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Goldstein receives ACLS support for work on recycling

Committee on Scholarly Communication with China program underwrites fieldwork in China.

February 21, 2008

Associate Professor of History Joshua Goldstein has won an American Council of Learned Societies grant to support his on-going work on recycling in Chinese history. His project is titled Municipal and Regional Level Analysis of Beijing's Post-Consumer Recycling Sector.  Goldstein is spending spring 2008 carrying out research in China. Here is his project abstract:

"This project involves extensive field research into the informal recycling system centered in Beijing, assessing its local and regional effects, particularly in areas of Hebei and Hunan provinces. Beijing’s recycling sector is based on the labor of an estimated 300,000 rural migrant scavengers and collects an estimated 1.5 million tons of post-consumer waste (paper, plastics, metals) annually, but it has gone relatively ignored by scholars and faces neglect, if not outright discrimination, by the Beijing municipal government. Through extensive interviews with government administrators and migrant recyclers, as well as through the implementation of surveys and an extensive array of site visits, this study constructs the first comprehensive picture of this sector at a municipal and regional level; when work is complete, the collected data will be analyzed from a number of perspectives, and a book-length study on the topic will be produced."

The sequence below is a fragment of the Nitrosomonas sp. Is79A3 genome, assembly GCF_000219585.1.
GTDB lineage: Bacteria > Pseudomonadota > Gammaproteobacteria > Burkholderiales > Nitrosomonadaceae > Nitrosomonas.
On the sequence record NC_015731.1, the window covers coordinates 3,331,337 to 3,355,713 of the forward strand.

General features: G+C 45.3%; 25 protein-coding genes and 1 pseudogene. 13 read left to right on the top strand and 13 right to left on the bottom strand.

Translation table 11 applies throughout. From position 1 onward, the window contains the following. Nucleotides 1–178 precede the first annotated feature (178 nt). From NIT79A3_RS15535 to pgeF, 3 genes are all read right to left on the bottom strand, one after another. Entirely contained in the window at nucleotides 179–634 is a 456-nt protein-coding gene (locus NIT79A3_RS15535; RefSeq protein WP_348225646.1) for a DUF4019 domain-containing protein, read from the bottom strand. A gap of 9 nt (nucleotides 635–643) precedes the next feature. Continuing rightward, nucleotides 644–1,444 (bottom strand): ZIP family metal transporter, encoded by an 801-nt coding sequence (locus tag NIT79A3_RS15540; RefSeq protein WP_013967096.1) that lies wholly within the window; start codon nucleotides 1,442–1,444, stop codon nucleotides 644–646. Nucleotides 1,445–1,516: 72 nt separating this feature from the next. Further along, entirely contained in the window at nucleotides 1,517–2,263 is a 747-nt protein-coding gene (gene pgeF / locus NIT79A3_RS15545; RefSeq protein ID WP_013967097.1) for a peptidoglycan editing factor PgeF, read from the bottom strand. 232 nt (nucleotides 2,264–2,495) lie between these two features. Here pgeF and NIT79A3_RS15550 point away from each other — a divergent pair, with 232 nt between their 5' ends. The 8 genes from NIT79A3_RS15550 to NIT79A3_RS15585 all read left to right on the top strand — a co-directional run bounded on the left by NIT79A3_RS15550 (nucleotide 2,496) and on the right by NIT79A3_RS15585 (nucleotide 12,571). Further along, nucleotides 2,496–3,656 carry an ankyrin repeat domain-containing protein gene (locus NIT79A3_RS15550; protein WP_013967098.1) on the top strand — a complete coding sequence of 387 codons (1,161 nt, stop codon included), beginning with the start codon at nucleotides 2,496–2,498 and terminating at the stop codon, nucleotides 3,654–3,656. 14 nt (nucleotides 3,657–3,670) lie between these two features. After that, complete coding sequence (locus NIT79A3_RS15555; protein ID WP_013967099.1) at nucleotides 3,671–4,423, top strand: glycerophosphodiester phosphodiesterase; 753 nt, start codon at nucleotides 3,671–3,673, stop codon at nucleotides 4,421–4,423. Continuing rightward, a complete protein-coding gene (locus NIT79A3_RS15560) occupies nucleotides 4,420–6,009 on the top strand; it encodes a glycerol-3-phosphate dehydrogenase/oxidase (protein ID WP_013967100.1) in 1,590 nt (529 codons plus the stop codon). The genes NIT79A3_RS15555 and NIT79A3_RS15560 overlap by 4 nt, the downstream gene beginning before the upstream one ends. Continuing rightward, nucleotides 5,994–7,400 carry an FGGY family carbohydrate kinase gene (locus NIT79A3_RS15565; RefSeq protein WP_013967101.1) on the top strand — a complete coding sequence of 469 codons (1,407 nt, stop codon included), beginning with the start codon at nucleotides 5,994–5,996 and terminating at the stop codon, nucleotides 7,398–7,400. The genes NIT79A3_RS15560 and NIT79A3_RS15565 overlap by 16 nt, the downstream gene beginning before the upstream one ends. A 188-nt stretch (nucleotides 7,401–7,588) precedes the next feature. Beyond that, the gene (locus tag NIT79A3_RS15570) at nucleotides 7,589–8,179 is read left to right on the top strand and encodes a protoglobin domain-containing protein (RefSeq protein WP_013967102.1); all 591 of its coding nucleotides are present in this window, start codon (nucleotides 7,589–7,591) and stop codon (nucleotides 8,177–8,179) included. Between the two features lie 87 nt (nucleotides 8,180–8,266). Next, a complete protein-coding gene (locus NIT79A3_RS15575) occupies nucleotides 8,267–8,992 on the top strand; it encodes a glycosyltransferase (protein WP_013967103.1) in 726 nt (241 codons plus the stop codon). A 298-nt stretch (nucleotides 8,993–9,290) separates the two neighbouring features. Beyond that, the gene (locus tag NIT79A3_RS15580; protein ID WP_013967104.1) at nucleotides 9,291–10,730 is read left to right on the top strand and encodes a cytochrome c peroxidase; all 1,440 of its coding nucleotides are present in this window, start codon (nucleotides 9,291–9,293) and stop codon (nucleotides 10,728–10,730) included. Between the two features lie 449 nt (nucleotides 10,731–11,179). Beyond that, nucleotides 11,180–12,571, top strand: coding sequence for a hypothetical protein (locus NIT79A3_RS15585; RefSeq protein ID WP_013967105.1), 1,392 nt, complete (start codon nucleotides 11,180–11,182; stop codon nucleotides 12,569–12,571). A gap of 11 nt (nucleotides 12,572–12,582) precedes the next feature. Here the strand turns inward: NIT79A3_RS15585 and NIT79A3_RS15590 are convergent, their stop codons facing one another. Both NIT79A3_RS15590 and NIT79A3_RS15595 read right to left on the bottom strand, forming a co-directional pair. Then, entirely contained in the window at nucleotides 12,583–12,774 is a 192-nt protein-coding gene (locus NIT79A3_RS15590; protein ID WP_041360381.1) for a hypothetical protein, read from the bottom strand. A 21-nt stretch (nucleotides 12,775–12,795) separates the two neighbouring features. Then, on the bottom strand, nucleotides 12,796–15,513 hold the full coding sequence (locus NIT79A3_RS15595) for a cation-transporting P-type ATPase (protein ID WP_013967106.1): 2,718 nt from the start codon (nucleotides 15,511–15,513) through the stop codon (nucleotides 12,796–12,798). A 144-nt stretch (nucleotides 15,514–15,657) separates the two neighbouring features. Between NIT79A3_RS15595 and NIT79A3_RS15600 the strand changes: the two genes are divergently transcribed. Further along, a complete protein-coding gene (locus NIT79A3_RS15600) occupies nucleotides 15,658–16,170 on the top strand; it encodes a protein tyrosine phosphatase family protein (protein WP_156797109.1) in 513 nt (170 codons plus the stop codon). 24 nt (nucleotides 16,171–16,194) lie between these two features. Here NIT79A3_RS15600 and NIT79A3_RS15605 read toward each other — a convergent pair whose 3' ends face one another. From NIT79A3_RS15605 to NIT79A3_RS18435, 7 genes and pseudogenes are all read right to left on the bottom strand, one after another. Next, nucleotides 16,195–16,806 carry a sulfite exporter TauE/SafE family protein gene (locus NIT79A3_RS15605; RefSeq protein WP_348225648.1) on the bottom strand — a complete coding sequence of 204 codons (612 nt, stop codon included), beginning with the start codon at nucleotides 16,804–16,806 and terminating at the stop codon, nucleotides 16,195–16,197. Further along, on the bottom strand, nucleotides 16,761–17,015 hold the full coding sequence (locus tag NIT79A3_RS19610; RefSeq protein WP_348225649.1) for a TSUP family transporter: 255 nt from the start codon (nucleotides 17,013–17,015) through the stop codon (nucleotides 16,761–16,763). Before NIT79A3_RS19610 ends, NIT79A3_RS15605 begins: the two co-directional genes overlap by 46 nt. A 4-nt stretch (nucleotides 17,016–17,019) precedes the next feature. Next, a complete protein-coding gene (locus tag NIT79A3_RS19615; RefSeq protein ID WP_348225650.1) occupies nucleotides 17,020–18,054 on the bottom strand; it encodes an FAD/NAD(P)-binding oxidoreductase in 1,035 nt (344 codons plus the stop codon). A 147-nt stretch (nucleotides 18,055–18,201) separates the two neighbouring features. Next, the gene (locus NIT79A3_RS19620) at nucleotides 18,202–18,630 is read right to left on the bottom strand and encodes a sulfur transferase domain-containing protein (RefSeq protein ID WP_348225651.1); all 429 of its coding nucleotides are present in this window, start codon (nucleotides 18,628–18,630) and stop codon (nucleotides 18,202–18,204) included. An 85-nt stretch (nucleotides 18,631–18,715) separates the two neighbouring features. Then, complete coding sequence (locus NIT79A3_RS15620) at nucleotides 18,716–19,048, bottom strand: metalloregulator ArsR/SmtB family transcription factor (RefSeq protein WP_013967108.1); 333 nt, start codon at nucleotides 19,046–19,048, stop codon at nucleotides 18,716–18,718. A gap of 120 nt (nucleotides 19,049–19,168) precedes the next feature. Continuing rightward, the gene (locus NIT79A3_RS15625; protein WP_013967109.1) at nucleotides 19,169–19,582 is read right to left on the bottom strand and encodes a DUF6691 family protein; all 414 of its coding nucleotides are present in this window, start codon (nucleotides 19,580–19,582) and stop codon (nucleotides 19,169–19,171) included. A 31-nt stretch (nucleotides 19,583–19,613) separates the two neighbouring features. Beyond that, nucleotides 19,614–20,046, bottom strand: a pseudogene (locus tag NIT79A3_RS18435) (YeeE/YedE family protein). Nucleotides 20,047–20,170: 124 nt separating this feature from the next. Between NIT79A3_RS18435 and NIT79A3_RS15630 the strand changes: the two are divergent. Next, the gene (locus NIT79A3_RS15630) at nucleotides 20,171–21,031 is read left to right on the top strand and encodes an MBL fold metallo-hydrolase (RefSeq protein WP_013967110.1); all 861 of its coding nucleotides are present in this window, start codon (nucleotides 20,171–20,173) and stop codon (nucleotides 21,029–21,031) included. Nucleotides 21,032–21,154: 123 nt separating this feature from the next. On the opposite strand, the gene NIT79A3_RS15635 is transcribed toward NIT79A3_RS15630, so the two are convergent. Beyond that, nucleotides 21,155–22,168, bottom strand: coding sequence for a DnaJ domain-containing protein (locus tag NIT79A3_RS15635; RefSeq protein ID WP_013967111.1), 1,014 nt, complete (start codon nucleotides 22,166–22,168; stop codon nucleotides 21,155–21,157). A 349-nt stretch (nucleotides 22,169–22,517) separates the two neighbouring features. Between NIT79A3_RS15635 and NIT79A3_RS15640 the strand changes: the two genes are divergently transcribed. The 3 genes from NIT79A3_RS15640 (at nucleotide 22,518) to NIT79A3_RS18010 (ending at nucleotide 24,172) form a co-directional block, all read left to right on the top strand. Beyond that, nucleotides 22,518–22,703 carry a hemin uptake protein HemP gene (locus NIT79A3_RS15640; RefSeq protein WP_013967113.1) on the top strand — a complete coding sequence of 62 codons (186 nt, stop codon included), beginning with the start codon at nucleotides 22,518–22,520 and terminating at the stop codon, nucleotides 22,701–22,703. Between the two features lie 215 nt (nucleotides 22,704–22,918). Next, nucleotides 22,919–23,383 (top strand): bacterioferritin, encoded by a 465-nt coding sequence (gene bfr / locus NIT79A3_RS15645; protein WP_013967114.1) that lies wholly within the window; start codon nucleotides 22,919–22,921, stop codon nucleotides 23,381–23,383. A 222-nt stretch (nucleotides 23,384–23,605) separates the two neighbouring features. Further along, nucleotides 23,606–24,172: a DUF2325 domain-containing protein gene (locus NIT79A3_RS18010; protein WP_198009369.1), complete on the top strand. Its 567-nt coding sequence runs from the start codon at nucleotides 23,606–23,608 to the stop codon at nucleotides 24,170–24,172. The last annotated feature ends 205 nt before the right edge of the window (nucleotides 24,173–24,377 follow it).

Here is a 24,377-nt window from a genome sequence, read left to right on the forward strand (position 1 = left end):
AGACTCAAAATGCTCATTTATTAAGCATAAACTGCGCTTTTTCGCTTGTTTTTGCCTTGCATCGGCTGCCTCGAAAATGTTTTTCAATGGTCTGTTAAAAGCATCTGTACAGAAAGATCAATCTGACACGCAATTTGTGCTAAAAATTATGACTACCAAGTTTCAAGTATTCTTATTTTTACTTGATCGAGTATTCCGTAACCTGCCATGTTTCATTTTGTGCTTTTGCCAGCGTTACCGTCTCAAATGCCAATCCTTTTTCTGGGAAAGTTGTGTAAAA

This Committee on Scholarly Communications with China (CSCC) Program awards grants to US scholars for research in China for periods of 4-12 months. Funding for the program was provided by the National Endowment for the Humanities. The CSCC, jointly sponsored by the American Council of Learned Societies, the National Academy of Sciences, and the Social Science Research Council, was established in 1966 to promote contacts between individual American scholars and private scholarly groups and their counterparts in China.

Goldstein previously received support from the USC U.S.-China Institute. A report on his 2007 fieldwork is available at: